Among those new businesses will be a segment that are focused on art and the culture of their community. This report aims to understand the barriers those new businesses face and identify how to best target those business owners for financial or technical support.

The cultural significance of these for-profit entities does not exclude them from being subject to the same structural barriers that plague all minority-owned businesses. As of 2018, just 2.2% of the 5.7 million employer businesses in the US are owned by the 14.2% of the population who are Black, according to a Brookings Institution analysis of Census data. It is no surprise that even in cities that are majority Black, like Detroit and Baltimore, those same structural barriers impact Black owned artistic and culturally significant businesses. In the Baltimore metro area, over 31% of the population is Black but just 5% of businesses are owned by Black people, according to the Annual Business Survey.In the city of Detroit the gap is even wider: Just 10% of businesses are owned by a Black person in a city that is 78% Black.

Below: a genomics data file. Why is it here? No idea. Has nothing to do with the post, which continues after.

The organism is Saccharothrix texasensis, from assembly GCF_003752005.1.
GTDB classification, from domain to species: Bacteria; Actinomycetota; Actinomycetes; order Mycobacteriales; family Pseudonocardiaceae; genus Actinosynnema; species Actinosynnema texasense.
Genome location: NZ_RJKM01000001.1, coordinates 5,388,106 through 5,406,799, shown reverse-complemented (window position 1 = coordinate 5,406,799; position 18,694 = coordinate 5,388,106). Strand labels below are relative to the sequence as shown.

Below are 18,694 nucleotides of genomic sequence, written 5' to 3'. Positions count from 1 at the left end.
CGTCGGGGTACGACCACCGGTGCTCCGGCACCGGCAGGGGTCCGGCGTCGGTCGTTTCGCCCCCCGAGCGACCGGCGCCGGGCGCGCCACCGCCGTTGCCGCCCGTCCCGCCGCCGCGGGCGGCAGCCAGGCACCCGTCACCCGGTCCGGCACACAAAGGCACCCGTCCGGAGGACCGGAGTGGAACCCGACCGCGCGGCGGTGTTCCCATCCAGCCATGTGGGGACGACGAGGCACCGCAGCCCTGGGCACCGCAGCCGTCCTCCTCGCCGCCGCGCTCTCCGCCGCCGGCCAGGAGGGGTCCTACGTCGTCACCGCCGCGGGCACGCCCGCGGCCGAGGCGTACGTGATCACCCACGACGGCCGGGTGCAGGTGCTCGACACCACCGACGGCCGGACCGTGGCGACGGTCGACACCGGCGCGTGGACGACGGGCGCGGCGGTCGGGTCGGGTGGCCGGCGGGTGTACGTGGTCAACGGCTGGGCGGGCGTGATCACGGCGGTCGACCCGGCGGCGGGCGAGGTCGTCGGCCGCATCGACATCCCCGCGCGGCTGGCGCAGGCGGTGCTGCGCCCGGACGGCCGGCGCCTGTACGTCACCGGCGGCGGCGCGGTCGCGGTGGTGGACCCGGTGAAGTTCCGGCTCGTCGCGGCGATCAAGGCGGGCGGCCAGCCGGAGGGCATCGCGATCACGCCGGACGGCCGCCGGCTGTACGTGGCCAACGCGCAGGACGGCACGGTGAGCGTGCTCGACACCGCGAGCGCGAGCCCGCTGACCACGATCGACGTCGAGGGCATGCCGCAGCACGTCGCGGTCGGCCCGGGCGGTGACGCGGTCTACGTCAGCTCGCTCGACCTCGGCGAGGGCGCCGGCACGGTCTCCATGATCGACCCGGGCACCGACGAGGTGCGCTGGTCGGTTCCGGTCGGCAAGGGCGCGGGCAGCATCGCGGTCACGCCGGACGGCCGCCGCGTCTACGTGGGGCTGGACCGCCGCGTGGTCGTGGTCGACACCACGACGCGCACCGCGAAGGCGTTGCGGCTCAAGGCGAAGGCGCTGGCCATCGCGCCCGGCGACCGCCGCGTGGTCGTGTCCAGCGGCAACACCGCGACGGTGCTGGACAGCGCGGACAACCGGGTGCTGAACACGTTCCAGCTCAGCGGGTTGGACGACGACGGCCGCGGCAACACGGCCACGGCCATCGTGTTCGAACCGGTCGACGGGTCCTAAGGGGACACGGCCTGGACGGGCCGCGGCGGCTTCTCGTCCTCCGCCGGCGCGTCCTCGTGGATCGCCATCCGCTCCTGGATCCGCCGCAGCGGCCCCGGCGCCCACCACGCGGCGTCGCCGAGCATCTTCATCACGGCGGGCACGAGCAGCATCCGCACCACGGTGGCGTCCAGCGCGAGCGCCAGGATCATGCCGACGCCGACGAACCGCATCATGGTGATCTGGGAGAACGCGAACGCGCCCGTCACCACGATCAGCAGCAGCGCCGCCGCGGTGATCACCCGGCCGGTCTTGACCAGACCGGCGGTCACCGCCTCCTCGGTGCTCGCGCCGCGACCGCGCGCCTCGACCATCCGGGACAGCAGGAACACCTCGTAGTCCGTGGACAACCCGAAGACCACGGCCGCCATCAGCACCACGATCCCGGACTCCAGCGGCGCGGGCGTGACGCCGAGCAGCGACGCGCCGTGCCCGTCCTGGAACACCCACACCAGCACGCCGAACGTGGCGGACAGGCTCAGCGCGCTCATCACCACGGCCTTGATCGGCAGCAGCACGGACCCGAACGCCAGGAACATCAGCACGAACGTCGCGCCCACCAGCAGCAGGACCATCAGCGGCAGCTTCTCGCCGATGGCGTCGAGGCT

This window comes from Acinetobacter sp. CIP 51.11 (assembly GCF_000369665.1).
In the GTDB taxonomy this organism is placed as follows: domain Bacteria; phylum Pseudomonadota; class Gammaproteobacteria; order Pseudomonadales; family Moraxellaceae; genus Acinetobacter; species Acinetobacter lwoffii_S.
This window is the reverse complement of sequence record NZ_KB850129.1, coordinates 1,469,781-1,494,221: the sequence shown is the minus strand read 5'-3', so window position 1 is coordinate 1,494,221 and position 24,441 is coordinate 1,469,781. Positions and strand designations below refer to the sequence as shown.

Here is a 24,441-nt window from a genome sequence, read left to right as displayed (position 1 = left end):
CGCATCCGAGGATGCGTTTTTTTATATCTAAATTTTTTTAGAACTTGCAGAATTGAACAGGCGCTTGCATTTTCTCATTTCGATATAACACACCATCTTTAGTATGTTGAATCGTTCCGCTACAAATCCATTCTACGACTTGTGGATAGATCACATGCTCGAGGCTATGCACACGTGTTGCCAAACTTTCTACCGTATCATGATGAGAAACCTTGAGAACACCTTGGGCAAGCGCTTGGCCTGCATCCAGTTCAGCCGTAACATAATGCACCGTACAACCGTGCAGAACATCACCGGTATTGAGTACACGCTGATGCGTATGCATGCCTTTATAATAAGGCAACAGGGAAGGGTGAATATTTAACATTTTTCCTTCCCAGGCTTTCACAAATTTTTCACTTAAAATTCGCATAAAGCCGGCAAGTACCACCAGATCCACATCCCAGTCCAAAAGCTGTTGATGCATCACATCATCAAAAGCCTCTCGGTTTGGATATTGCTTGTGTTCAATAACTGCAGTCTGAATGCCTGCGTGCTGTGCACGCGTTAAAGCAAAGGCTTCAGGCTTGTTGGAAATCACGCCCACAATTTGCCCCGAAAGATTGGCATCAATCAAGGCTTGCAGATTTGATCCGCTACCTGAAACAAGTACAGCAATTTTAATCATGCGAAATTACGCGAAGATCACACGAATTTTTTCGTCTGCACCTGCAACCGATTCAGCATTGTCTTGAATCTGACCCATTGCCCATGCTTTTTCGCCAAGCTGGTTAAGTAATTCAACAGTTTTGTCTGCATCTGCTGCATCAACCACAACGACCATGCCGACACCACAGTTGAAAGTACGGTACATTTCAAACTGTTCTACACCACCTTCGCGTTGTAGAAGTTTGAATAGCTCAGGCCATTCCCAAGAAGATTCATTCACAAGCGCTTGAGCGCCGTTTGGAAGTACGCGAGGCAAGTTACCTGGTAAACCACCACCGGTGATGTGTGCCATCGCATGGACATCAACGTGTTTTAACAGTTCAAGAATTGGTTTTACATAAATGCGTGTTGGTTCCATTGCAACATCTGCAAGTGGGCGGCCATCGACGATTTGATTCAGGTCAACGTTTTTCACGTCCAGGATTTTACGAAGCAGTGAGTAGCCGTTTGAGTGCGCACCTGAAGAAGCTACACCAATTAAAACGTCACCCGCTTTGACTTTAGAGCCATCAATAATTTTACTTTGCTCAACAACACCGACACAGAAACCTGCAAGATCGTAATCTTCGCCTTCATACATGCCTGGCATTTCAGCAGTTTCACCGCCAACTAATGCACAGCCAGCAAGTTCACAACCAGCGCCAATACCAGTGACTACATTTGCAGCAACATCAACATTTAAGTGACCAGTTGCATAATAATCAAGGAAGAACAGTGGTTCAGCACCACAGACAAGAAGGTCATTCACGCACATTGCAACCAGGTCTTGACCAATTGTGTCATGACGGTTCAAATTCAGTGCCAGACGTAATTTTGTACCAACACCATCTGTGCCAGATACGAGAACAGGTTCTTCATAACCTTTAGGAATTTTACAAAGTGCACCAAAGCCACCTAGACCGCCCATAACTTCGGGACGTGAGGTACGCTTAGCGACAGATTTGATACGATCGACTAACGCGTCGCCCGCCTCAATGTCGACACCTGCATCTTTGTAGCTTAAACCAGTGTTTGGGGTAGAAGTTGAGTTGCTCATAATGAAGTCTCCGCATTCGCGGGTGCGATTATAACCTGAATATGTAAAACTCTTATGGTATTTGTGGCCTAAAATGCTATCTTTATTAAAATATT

Nonprofit actors are championing culturally significant business growth, but are unable to resource transformational change alone.

For Baltimore and Detroit, incubating and growing culturally significant businesses requires a strong ecosystem of both nonprofit resource providers and cultural anchors. Cultural anchors – such as museums, theaters, entertainment venues – are the engines of innovation. Resource providers – such as community development corporations, local government bodies, business associations and private lenders – are its fuel.